Healthy rice recipes have been a meal staple for thousands of years. It’s probably fed more people around the world than any other food type.
Rice is a seed coming from the grass species Oryza. However, it’s technically classified as a grain. There are over 40,000 types of rice in the world. As varied as rice is, you’ll probably only come across a few types.
Short grain: Short grain rice is soft when it cooks. The starch in it makes it sticky, so it’s used in dishes such as sushi.
Long grain: Long grain rice cooks drier than short grain. It’s generally used as a side dish or in meals with sauce.
White rice: White rice can be found as long or short grain. Long grain white rice is lower on the glycemic index than short grain. The most popular long-grain white rice options are Basmati and Jasmine. Both Basmati and Jasmine rice are fragrant and come from Asia.
Brown rice: Brown rice can be found in short and long grain varieties. It’s generally thought to be healthier than white rice.
Wild rice: Wild rice is four different types of seed from four different plants. Those plants make up the genus Zizania. Wild rice is native to North America.
Is Rice Healthy?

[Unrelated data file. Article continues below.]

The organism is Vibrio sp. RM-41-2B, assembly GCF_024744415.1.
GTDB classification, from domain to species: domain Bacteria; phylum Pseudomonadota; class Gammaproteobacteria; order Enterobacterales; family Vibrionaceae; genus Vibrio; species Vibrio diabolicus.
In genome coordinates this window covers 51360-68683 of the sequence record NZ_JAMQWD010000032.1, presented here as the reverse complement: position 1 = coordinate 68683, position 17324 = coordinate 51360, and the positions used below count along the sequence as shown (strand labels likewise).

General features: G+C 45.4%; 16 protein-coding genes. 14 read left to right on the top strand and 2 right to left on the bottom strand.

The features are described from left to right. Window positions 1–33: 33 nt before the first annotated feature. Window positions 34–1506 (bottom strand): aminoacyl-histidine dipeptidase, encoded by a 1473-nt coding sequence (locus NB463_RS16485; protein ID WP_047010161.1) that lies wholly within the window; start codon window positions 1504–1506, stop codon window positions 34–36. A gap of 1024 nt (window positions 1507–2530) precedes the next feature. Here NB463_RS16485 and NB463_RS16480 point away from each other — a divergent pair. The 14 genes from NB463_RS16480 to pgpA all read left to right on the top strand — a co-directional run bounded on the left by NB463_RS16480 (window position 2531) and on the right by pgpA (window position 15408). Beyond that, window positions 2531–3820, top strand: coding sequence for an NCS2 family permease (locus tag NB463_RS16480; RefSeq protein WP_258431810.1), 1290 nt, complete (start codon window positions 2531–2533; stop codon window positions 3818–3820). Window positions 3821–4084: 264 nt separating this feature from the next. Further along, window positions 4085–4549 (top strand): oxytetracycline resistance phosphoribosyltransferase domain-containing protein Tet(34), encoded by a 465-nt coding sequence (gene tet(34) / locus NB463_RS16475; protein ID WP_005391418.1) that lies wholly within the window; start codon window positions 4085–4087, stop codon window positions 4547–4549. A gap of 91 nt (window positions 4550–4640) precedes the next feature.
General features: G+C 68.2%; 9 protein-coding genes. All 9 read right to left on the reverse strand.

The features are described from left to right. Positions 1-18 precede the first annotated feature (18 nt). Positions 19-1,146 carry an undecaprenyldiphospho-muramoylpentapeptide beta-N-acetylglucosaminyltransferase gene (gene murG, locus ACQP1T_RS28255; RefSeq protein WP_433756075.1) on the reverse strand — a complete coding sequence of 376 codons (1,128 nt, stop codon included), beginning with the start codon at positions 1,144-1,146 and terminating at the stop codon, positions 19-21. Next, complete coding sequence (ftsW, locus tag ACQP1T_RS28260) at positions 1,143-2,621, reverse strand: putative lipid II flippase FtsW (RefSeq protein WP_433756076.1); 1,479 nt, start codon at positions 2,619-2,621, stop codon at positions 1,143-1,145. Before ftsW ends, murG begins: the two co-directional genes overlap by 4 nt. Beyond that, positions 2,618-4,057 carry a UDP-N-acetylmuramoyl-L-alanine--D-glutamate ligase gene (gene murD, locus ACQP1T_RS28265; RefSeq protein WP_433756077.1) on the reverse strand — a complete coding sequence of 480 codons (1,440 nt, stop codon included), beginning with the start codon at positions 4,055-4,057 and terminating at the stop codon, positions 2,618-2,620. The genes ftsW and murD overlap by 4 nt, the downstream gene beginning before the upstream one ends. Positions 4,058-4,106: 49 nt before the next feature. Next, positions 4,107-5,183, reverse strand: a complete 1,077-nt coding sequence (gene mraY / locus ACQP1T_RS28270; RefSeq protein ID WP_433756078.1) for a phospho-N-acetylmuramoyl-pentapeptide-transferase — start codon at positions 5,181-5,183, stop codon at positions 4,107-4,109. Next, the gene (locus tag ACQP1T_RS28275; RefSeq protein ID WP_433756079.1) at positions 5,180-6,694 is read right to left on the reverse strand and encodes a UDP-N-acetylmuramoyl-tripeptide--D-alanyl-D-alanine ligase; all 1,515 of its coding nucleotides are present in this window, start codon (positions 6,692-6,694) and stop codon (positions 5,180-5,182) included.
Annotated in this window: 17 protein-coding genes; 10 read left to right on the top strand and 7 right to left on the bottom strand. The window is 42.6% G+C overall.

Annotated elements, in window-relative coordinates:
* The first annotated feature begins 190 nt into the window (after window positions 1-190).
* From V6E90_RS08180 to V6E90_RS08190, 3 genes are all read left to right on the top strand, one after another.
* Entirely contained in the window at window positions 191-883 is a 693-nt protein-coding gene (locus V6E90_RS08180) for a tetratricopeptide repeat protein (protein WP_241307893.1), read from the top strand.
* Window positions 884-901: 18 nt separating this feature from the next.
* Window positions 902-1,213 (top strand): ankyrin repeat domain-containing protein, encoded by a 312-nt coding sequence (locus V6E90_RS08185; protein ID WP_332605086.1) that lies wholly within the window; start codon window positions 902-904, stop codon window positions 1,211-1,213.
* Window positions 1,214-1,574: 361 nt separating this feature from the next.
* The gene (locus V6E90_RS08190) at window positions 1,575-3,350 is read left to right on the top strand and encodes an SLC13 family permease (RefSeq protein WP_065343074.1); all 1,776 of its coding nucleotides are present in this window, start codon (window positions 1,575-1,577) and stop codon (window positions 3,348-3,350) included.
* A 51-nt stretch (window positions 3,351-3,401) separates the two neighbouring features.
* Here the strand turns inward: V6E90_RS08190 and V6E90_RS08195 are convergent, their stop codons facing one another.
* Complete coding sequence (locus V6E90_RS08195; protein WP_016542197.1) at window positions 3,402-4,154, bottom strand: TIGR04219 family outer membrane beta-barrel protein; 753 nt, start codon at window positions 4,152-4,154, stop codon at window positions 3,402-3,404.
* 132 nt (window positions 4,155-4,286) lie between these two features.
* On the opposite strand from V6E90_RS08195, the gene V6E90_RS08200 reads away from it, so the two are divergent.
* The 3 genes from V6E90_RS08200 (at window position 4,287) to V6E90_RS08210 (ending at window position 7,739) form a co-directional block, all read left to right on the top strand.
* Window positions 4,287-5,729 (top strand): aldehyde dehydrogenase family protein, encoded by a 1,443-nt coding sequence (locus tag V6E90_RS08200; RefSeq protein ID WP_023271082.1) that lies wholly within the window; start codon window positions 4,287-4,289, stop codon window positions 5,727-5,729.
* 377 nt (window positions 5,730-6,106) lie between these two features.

Rice is incredibly healthy! Unfortunately for rice, it’s gotten mixed up in the low-carb, Ketogenic diet craze. People in Asian countries, such as Japan, eat a lot of rice. The longevity of their lives and obesity rates are much better than those in the United States.
Just like anything, rice can be made unhealthy if you prepare it with calorie-heavy ingredients and overeat.
What’s the Best Rice for Weight Loss?
The truth is losing weight has much more to do with the amount of calories you eat than the type of rice you’re consuming. Eating too many calories for your activity level means you’ll probably gain weight. Eating fewer calories than you burn means you’ll lose weight.
There are various types of rice, each of which has its merits. Although there isn’t any particular type of rice that would help you lose weight, you can be smart about how much rice you’re making and eating, and what nutrients it contains.
It may also be helpful to look at the calories.
White Rice: 204 calories in 1 cooked cup
Brown Rice: 216 calories in 1 cooked cup
Jasmine Rice: 180 calories in 1 cooked cup
Wild Rice: 166 calories in 1 cooked cup
In general, rice is high in carbohydrates. If you’re following a low-carb or Keto diet, chances are rice will rarely be on your menu. If you’re not, however, rice is a great way to get carbohydrates without any fat or additives. The grain is inexpensive, is easy to cook, and tastes great.
As you’re out shopping for rice, pay attention to how much protein and fiber are in each serving. You can also look at some of the other micronutrients rice contains. Some are high in B vitamins and antioxidant flavonoids.
In general, science tells us that whole grains are better for your health. So, while eating brown or wild rice may not cause you to lose weight, it can certainly help keep you feeling healthy and well.
White Rice vs. Brown Rice